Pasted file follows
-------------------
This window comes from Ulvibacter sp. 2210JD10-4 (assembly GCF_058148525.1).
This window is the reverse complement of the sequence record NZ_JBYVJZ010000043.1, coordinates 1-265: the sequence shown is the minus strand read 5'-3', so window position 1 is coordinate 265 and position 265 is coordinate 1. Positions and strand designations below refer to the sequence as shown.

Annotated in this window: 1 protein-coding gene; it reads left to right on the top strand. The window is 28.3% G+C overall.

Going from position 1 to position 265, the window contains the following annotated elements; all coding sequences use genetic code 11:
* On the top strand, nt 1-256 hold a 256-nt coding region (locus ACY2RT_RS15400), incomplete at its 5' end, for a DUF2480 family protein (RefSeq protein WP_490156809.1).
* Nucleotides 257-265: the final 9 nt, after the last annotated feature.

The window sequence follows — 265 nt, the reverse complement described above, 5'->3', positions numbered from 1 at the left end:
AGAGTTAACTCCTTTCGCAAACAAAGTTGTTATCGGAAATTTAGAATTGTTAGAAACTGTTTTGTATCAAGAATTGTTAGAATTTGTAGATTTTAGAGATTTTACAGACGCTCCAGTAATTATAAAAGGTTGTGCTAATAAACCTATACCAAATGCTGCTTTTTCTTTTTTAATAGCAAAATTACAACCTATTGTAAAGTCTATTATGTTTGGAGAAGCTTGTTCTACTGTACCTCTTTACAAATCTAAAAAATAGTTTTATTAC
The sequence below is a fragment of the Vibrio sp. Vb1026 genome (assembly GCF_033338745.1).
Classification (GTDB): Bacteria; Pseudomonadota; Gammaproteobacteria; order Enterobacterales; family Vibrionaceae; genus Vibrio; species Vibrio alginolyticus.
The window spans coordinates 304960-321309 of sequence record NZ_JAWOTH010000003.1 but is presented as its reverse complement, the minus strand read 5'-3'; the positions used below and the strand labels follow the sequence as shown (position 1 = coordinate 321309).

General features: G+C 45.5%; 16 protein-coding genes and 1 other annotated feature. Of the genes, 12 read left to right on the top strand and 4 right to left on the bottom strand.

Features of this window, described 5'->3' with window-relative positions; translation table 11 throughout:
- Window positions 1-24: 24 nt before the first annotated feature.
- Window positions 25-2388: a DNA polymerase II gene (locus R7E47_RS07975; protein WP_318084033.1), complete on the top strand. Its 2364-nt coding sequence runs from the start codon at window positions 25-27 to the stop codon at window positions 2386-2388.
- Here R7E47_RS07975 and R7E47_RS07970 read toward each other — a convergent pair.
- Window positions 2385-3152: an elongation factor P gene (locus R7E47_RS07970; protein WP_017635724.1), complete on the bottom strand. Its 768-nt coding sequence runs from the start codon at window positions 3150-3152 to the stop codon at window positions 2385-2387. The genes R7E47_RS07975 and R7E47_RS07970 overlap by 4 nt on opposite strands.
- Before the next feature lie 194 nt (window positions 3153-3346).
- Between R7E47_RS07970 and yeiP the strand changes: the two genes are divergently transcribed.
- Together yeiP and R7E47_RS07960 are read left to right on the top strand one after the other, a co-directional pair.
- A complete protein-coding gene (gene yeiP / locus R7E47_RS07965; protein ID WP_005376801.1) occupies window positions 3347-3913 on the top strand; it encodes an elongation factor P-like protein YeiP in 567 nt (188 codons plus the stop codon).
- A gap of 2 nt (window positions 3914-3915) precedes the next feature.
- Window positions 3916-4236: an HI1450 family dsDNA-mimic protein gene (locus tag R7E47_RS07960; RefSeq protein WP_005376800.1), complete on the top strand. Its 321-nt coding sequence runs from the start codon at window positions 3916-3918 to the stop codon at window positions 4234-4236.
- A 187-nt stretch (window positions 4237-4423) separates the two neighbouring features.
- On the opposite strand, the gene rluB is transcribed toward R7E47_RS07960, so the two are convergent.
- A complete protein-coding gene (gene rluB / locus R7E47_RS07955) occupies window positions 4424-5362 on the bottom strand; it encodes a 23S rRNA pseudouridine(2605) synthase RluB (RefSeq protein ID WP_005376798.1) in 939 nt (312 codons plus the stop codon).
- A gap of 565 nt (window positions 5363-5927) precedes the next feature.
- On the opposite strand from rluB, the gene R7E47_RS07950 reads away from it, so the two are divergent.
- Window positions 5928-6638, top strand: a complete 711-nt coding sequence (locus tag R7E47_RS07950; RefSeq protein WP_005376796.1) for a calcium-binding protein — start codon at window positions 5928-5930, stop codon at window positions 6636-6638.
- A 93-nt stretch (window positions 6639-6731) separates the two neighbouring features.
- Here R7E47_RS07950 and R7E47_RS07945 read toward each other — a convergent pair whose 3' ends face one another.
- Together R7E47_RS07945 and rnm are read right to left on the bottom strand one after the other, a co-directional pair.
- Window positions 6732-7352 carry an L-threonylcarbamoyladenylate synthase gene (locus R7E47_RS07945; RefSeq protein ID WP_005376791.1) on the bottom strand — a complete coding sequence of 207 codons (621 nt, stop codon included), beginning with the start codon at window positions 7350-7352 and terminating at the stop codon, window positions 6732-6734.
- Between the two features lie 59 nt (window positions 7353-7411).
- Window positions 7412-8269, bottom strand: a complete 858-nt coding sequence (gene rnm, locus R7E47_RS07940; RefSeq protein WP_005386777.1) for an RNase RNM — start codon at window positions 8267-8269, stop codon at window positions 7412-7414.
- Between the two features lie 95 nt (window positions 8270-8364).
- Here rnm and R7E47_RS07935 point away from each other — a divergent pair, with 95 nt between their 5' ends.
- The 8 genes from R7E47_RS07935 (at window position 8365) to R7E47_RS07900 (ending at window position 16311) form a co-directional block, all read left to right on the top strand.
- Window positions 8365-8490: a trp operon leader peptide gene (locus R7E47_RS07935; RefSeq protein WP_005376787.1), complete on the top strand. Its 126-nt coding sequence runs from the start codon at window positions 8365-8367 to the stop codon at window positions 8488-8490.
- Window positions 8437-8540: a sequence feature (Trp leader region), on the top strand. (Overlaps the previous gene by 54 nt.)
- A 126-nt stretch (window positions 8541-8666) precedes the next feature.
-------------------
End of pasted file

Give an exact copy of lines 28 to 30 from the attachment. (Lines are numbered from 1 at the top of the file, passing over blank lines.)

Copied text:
- On the opposite strand from rluB, the gene R7E47_RS07950 reads away from it, so the two are divergent.
- Window positions 5928-6638, top strand: a complete 711-nt coding sequence (locus tag R7E47_RS07950; RefSeq protein WP_005376796.1) for a calcium-binding protein — start codon at window positions 5928-5930, stop codon at window positions 6636-6638.
- A 93-nt stretch (window positions 6639-6731) separates the two neighbouring features.